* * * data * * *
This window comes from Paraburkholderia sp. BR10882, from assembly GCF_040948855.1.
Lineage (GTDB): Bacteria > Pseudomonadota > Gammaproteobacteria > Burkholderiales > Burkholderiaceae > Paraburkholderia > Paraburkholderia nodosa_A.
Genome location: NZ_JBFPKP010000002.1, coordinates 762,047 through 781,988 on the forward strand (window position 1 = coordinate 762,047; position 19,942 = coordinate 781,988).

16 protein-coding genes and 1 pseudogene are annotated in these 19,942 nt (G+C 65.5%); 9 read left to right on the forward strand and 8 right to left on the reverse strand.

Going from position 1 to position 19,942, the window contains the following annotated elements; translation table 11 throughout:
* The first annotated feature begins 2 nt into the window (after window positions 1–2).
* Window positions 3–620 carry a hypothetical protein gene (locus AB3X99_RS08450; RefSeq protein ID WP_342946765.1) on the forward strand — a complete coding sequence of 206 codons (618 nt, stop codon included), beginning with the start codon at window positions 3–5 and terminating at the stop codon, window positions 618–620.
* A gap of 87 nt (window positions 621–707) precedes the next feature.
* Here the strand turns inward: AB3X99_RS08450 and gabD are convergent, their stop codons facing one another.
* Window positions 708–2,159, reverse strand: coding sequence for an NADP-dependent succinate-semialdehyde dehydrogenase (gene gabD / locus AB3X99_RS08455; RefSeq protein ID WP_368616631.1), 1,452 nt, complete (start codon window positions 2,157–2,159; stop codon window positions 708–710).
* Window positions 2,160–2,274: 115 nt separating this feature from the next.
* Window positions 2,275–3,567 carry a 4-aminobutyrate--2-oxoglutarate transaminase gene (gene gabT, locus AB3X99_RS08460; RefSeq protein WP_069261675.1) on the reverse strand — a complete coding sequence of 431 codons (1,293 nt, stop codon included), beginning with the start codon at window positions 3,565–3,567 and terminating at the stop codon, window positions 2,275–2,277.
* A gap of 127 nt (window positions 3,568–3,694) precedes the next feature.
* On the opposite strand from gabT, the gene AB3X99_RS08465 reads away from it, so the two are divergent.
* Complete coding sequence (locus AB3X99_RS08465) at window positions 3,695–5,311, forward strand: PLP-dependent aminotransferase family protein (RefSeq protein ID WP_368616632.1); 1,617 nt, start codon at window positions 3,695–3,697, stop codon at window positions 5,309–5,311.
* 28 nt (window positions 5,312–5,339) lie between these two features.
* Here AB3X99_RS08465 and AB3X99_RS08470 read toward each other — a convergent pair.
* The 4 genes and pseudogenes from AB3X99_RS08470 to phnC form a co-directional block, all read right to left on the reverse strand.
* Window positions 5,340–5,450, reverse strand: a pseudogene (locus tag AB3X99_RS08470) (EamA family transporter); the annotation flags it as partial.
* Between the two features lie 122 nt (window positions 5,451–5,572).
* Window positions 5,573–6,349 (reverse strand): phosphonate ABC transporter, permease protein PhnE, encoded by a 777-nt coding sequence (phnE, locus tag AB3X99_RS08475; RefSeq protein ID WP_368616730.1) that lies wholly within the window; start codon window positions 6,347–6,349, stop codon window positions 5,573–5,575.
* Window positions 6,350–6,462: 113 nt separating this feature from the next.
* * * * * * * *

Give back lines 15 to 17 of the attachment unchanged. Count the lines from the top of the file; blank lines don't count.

* Complete coding sequence (locus AB3X99_RS08465) at window positions 3,695–5,311, forward strand: PLP-dependent aminotransferase family protein (RefSeq protein ID WP_368616632.1); 1,617 nt, start codon at window positions 3,695–3,697, stop codon at window positions 5,309–5,311.
* 28 nt (window positions 5,312–5,339) lie between these two features.
* Here AB3X99_RS08465 and AB3X99_RS08470 read toward each other — a convergent pair.